Another trouble with this town is that the cars stop running at
I8 o’clock at night, the subway at 11 o’clock, and t xaxis don’t run at all, so that is necessary to keep pre etty good hours or walk. I don’t do either. I hang up at some relative in any quarter I happen to be.
Can you possibly get ’s address, that is, the unit he is in?
New Brunswick, New Jersey
Joseph L. Costa
I have to write on my own paper because this week there is a shortage of stationery in Paris. Envelopes absolutely cannot be had. Commercial firms are using stationery that we wouldn’t even wrap a parcel with.
At present, I am at the , and it will do for a month or so until I see everybody I want to in town and get tired of the place, when I will move, I don’t know where yet.
My address is:
With a 2—cent stamp:
American Expeditionary Forces,
With a 5—cent stamp:
I am having a great time in the old home town, keeping usual French hours: 9—12; 2—5, and then usual evening hours.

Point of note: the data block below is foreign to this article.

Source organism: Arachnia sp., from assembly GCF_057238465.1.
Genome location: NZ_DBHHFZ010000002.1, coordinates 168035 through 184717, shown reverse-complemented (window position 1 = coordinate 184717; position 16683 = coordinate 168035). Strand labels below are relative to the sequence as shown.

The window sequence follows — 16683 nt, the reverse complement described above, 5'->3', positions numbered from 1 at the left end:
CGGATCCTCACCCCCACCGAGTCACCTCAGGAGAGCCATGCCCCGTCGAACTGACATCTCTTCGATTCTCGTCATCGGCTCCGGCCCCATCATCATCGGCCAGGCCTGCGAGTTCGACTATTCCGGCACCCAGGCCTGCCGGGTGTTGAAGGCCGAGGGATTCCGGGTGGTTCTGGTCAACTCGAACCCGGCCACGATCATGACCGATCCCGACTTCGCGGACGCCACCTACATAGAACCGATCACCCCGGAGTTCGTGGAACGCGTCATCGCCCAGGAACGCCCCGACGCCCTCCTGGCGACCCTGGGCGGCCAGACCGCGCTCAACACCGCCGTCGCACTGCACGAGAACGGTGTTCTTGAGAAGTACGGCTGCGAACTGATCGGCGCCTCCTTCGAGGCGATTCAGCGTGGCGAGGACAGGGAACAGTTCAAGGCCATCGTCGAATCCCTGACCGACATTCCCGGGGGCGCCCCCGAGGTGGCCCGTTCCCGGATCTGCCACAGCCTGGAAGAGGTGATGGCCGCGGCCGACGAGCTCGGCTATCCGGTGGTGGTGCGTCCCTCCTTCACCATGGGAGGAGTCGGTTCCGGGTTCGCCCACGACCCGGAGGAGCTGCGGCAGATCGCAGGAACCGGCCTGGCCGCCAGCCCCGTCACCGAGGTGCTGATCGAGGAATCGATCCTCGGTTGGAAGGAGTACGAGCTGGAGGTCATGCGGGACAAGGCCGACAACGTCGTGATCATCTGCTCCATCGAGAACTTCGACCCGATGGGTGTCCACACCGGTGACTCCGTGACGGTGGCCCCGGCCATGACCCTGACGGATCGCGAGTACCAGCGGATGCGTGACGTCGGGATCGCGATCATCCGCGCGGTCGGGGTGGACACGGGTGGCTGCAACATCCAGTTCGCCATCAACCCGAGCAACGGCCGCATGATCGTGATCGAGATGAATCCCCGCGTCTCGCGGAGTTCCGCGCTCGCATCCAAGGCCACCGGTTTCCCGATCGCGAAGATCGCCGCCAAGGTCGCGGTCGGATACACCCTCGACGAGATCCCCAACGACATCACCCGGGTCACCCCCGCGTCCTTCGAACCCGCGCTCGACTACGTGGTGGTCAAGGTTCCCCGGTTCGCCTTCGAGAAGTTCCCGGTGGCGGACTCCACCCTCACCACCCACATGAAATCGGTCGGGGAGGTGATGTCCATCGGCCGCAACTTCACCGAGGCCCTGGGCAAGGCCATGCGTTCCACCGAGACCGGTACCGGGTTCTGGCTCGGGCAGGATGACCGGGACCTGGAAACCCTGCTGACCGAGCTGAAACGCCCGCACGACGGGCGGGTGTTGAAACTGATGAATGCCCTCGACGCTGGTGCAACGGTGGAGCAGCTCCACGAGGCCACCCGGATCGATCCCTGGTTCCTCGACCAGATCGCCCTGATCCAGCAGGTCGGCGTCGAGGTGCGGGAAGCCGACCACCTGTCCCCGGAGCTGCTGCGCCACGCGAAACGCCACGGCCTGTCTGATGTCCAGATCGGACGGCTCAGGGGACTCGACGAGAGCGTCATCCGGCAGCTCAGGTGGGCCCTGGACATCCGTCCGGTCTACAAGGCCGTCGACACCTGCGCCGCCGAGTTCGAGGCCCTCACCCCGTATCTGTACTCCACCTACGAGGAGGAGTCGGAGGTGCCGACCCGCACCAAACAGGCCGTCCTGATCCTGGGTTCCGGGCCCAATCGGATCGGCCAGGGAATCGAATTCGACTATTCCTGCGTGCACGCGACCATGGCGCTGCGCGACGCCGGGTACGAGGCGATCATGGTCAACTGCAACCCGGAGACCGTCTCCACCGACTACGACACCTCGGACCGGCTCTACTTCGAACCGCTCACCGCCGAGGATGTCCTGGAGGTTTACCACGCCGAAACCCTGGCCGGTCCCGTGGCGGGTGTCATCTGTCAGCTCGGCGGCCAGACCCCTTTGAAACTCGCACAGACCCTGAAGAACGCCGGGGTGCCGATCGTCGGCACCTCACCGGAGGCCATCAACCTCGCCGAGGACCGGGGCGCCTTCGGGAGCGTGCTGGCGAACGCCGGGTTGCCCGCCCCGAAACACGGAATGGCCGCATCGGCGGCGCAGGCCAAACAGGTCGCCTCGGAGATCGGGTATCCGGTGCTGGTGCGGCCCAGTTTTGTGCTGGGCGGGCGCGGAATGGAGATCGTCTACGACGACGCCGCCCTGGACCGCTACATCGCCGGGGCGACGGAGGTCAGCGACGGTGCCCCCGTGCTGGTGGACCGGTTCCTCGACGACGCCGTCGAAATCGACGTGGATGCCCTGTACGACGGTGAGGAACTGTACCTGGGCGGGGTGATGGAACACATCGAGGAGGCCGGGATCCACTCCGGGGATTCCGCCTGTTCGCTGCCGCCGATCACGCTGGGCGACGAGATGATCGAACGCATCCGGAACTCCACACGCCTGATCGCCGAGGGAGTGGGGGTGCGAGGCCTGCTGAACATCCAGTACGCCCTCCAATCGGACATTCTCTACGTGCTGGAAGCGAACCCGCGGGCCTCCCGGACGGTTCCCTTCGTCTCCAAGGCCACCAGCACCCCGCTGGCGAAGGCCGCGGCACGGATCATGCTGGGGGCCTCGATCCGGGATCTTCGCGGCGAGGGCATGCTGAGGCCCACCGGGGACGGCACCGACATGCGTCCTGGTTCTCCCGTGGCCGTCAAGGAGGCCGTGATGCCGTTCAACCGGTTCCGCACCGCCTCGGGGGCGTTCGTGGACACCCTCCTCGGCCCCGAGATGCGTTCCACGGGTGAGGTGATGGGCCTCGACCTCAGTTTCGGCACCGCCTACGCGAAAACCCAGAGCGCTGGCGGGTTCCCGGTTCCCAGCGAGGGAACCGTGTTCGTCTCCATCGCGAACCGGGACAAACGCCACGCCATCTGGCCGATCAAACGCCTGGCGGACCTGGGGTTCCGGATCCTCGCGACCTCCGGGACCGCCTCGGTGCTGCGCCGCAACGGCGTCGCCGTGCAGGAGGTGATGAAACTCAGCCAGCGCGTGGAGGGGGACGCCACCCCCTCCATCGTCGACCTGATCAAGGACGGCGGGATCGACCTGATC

Take it from me, George, from what I hear from soldiers here, travelling on a transport is pretty punk, and I would think twice before taking transport accommodations for the front.
New Brunswick, New Jersey
Joseph L. Costa
Talking business, I hope whenever any debt of mine may show up at the office, you will drop a line quickly home, so that things may get settled; I suppose however by this time you have duly spent your valuable time closing my affairs.
Till I get enough energy together to write you again,
I also hope to receive a line from you, and the regulation line from from time to time.
Joseph L. Costa to Luther H. Martin, Early 1918
Just a word in pencil to let you know that I have my easy time and enlisted in the French Army, artillery to go to the I am now a perfectly good private making 5 ¢ a day. The course is 4 months and graduates with a temporary commission, which is made permanent in 3 months.
I was down to see the fellows at the Sunday, about 1 mile from , near . It is a monotonous life they lead but easy. A fine building with about 100 Americans. has an officer’s ward. had scarlet fever &